Alternative Disinfection for Reverse Osmosis Systems
Anne Arza, Nalco, Naperville, IL

Ameren Missouri Meramec Energy Center Demineralizer Replacement
Edward Kammerer, Ameren St. Louis, MO

Innovative Low Cost TDS Precipitation
Patrick Ryan, Advanced Water Recovery, Rapid City, SD

Water Reuse at a Methanol Production Plant
Mike Snodgrass, TriSep Corporation, Goleta, CA

Refinery Wastewater Treatment with Emphasis on Selenium Removal
The refining industry is faced with ever increasing and demanding environmental regulations to protect the environment.  Wastewater from the refining process contains free and dissolved oil & grease, hazardous hydrocarbons, phenol, amines, ammonia nitrogen, BTEX compounds, heavy metals, total dissolved solids, selenium and other hazardous compounds.  This session presents cutting edge trends such as innovative control technology to optimize performance of dissolved gas flotation or induced gas flotation for effective removal of oil and grease, speciation of selenium in refinery wastewater and review of selenium treatment technologies with emphasis on environmental obligations and cost-effectiveness, and pilot scale study results of an innovative non-biological treatment of of selenium and other metals.

Enhanced Wastewater Treatment Control: Integrated control platform technology for optimization and management of fluctuating loading from Heavy Crudes and Tight Oils.
David Workman, Nalco - an Ecolab Company, Naperville, IL

Characterization of Selenium Species in Refinery Wastewater Streams
Frank Castaldi, Golder Associates Inc., Houston, TX

A Practical Approach for Removing Selenium from Oil Refinery Wastewater
David Whitt, GE Water and Process Technologies, Long Beach, CA

Removal of Selenium and Mercury from Refinery Wastewater: Experimental and Pilot Results
Michael Wismer, Evoqua Water Technologies LLC, Roseville, MN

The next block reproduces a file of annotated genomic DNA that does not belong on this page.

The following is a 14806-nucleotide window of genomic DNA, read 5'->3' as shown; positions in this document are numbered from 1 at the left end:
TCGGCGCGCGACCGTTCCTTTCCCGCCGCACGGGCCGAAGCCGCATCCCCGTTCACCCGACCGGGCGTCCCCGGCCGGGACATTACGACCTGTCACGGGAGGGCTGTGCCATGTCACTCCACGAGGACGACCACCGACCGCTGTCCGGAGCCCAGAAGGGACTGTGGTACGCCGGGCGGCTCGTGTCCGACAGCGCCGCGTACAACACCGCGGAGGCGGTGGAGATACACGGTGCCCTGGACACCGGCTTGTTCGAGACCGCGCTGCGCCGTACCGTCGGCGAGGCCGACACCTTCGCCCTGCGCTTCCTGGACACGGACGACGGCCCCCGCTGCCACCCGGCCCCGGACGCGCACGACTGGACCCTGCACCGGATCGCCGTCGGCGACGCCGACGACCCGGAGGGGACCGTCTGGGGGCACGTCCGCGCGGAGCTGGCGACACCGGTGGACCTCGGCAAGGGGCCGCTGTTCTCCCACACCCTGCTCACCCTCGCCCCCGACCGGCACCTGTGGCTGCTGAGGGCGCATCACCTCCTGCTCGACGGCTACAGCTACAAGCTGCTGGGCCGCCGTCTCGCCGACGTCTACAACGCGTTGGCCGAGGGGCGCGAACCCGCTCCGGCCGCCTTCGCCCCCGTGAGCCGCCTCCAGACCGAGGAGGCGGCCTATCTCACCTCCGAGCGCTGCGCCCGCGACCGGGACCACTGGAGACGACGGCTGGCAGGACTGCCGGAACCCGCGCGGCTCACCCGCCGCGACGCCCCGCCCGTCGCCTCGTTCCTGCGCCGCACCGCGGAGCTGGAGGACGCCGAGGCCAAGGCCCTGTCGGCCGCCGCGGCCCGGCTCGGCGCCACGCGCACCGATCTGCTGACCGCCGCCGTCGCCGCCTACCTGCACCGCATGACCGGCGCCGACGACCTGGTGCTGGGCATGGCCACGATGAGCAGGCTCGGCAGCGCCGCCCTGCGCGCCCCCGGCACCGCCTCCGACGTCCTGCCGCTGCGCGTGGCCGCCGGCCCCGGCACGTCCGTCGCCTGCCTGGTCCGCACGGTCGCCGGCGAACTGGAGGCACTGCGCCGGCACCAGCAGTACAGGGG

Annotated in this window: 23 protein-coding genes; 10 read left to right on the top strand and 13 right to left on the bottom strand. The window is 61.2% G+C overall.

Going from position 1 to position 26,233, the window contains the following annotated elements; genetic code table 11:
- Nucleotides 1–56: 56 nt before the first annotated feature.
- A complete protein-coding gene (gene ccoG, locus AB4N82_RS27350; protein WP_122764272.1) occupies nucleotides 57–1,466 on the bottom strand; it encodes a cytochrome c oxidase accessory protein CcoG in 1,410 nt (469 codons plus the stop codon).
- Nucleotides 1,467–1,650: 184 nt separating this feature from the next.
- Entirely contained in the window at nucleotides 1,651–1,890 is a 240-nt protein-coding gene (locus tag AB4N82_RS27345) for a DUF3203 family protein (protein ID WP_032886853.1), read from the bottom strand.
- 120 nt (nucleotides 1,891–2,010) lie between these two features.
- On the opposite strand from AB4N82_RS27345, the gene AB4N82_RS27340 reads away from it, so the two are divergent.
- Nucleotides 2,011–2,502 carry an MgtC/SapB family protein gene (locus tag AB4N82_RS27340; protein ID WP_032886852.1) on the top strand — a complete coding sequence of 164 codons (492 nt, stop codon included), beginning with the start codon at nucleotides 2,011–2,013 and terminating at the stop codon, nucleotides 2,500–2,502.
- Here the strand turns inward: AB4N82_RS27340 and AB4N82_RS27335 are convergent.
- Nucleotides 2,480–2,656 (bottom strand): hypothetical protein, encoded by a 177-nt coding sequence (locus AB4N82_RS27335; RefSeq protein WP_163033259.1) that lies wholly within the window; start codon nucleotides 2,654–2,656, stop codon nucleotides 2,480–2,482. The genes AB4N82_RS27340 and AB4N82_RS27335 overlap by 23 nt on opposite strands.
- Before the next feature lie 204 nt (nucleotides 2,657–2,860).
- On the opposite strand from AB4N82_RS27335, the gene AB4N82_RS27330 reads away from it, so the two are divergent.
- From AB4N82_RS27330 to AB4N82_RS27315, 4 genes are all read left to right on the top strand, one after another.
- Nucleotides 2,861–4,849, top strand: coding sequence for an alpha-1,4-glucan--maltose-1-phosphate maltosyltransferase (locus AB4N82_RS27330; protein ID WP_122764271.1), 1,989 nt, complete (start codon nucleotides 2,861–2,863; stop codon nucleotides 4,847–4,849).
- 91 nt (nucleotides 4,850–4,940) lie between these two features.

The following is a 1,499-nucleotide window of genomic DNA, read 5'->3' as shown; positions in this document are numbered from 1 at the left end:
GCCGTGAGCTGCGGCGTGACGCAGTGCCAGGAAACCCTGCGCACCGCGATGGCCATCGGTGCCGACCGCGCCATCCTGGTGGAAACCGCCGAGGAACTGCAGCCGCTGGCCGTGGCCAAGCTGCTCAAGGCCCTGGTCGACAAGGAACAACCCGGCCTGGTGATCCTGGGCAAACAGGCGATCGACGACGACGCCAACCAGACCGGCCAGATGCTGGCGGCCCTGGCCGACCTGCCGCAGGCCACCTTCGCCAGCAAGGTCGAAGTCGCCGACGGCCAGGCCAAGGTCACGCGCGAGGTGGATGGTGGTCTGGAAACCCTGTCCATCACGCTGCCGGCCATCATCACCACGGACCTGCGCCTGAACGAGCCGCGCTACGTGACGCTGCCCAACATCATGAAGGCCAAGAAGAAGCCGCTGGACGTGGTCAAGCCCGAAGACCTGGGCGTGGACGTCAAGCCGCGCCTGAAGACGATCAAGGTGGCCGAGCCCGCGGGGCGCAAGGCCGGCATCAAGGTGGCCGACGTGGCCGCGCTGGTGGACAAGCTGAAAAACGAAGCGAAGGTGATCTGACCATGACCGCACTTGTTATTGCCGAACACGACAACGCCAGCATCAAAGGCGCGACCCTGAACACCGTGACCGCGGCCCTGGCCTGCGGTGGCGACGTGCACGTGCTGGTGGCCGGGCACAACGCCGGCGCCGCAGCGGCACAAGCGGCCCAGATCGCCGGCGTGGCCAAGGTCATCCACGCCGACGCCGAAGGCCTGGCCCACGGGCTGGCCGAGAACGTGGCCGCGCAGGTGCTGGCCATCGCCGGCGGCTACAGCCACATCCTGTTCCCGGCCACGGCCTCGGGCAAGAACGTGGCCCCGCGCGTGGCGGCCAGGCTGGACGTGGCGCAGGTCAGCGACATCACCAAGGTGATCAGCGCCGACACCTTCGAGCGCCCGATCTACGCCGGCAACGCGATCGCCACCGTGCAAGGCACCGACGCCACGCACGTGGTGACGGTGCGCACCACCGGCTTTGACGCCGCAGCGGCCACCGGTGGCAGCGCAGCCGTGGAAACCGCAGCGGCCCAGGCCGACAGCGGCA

Minimizing Scale and Corrosion in OTSG and Evaporator Boiler, An ASME sponsored Panel Session
This ASME sponsored session will consist of 4 papers followed by an open floor discussion.  Papers being presented will relay applicable knowledge on erosion corrosion; modeling electrolytes within your water/ boiler system; Lab testing methods for hardness, oxygen, and sulfide; and evaporator/boiler boundary heat transfer for Once Through Steam Generator and Evaporator Boiler systems.

Erosion Corrosion in Oil Field Once Through Steam Generators
Martin Godfrey, Nalco Champion and Ecolab Company, Eagan, MN

OLI Electrolytes Modelling of Practical Applications in Thermal In-situ Operations
Subodh Peramanu, Canadian Natural Resources Ltd, Calgary, AB Canada

On-site Laboratory Methods for Determination of Dissolved Hardness, Dissolved Oxygen, and Sulfide Residual for Steam Generators for In-Situ Bitumen Recovery
Ramesh Sharma, ConocoPhillips Company, Houston, TX

Evaporator and Boiler Boundary Heat Transfer Phenomena and Water Chemistry
Rafael Gay-de-Montella, Transprocess Inc., Calgary, AB Canada

FGD Wastewater Characteristics and Treatment
FGD wastewater continues to be complex stream that require innovative methods of measurement and treatment.  Operational changes and inconsistent loading add to the challenge and require flexible yet effective treatment processes to consistently meet stringent water quality limits.  The upcoming Effluent Limitation Guidelines will only sharpen the focus on innovative treatment processes.  This session touches on all these points, and includes papers on operational challenges, FGD blowdown chemistry, and various treatment options.  The papers include bench scale, pilot, and full scale studies and detailed discussions on heavy metals handling in these complicated streams.

The Impact of Variable and Low Load Operation on Wet Flue Gas Desulfurization Slurry Chemistry and Wastewater, Including Trace Metal Speciation and Effluent Flow Rates, with Suggested Mitigation Strategies
Shannon Brown, Babcock & Wilcox Power Generation Group, Inc., Barberton, OH

Reactive Iron Media – An Enhanced Zero Valent Iron Process For Metals and Metalloid Removal From Water and Wastewater
Simon Dukes, Evoqua Water Technologies LLC, Lowell, MA

Pilot Studies for the Treatment of a Highly Oxidized Flue Gas Desulphurization Wastewater
Joseph Chwirka, Tetra Tech, Albuquerque, NM

Evaluation of a Full-Scale Passive Biological Treatment System (Biofilm) for Selenium Removal in FGD Wastewater
Jeremy Driver, Alabama Power Company, Calera, AL

Back to Top

Wednesday, November 19, 8:00 AM-Noon

Cooling Water Treatment - Improving Monitoring, Performance and System Efficiencies
Corrosion, deposition and microbial growth are closely interrelated and must be properly controlled to maintain overall cooling water system efficiencies.  If any of these three aspects are left unchecked, the cooling water treatment program will suffer poor performance.  The four papers in this session cover different areas of a cooling water treatment program.  The first paper discusses corrosion monitoring under heat transfer conditions while the second paper targets cooling tower film fill fouling / monitoring.  The third paper outlines the impact and control for mussels discovered at Lead Mead.  The final paper completes the session with the treatment of high silica cooling water.